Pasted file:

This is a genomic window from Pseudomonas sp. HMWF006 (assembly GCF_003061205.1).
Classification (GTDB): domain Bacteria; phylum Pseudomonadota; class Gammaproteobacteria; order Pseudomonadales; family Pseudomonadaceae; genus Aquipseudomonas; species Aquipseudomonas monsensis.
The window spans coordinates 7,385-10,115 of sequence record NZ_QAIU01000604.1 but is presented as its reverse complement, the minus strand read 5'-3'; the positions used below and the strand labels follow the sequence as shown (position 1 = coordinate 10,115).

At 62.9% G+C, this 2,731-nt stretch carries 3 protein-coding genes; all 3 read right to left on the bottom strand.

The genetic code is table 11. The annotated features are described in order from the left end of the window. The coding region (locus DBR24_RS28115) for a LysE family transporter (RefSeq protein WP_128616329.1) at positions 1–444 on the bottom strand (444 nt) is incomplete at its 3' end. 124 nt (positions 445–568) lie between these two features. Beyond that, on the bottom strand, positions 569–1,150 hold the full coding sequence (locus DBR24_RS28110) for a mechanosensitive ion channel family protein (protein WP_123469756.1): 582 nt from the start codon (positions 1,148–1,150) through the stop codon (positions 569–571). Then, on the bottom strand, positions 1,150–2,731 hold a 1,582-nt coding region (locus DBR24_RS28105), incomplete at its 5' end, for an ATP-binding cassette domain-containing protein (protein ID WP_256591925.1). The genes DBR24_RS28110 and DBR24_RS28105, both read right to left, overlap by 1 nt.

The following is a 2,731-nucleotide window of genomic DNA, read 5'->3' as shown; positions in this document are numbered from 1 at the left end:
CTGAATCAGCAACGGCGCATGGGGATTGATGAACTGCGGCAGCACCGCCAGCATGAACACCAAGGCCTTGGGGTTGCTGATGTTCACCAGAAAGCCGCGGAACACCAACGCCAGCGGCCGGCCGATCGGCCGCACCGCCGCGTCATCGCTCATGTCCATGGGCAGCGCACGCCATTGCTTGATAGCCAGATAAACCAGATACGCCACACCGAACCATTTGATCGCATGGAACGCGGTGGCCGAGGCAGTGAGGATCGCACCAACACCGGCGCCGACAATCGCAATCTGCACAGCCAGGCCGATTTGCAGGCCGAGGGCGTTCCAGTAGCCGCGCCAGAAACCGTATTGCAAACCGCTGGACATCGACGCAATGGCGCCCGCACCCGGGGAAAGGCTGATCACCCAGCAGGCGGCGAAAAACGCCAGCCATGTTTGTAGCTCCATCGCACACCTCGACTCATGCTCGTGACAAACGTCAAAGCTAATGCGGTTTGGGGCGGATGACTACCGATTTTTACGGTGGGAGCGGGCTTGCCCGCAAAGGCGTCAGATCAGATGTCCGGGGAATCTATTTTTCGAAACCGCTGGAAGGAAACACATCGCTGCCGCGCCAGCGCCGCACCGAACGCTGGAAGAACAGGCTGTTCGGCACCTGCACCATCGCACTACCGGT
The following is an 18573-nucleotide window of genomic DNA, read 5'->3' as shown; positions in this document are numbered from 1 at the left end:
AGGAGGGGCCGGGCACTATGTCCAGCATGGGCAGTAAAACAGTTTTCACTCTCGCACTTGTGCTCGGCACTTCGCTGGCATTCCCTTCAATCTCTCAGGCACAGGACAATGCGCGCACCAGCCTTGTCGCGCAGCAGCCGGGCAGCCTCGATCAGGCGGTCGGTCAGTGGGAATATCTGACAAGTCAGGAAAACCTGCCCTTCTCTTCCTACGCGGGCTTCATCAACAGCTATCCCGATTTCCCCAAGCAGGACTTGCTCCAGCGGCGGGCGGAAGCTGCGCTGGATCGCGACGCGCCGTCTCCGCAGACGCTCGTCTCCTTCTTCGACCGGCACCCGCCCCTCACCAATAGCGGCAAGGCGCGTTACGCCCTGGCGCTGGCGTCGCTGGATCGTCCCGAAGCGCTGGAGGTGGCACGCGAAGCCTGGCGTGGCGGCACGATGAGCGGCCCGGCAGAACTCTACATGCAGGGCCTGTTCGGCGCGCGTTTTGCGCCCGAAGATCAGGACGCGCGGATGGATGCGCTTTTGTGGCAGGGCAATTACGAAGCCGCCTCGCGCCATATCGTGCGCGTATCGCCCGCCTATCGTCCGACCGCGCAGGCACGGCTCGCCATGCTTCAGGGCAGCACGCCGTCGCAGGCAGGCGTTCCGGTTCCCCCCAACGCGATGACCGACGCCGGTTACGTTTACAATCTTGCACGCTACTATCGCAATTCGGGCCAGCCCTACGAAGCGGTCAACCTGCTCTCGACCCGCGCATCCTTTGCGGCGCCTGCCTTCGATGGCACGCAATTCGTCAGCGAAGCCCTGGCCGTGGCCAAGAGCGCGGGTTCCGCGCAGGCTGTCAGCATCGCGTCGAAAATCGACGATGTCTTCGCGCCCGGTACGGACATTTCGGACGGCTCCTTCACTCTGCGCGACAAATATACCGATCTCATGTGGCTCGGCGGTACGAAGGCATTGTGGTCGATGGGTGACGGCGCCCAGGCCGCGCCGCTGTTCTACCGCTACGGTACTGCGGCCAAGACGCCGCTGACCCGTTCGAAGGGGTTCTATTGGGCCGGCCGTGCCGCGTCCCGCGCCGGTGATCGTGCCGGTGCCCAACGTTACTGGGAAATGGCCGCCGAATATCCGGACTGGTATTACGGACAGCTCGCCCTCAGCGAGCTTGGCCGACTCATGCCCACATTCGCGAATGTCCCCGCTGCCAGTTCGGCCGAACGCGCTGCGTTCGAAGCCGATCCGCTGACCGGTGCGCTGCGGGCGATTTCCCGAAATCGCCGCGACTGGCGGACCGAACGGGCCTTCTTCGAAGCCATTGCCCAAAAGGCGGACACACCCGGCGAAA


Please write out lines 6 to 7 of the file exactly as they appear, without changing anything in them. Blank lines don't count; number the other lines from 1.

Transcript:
The following is a 2,731-nucleotide window of genomic DNA, read 5'->3' as shown; positions in this document are numbered from 1 at the left end:
CTGAATCAGCAACGGCGCATGGGGATTGATGAACTGCGGCAGCACCGCCAGCATGAACACCAAGGCCTTGGGGTTGCTGATGTTCACCAGAAAGCCGCGGAACACCAACGCCAGCGGCCGGCCGATCGGCCGCACCGCCGCGTCATCGCTCATGTCCATGGGCAGCGCACGCCATTGCTTGATAGCCAGATAAACCAGATACGCCACACCGAACCATTTGATCGCATGGAACGCGGTGGCCGAGGCAGTGAGGATCGCACCAACACCGGCGCCGACAATCGCAATCTGCACAGCCAGGCCGATTTGCAGGCCGAGGGCGTTCCAGTAGCCGCGCCAGAAACCGTATTGCAAACCGCTGGACATCGACGCAATGGCGCCCGCACCCGGGGAAAGGCTGATCACCCAGCAGGCGGCGAAAAACGCCAGCCATGTTTGTAGCTCCATCGCACACCTCGACTCATGCTCGTGACAAACGTCAAAGCTAATGCGGTTTGGGGCGGATGACTACCGATTTTTACGGTGGGAGCGGGCTTGCCCGCAAAGGCGTCAGATCAGATGTCCGGGGAATCTATTTTTCGAAACCGCTGGAAGGAAACACATCGCTGCCGCGCCAGCGCCGCACCGAACGCTGGAAGAACAGGCTGTTCGGCACCTGCACCATCGCACTACCGGT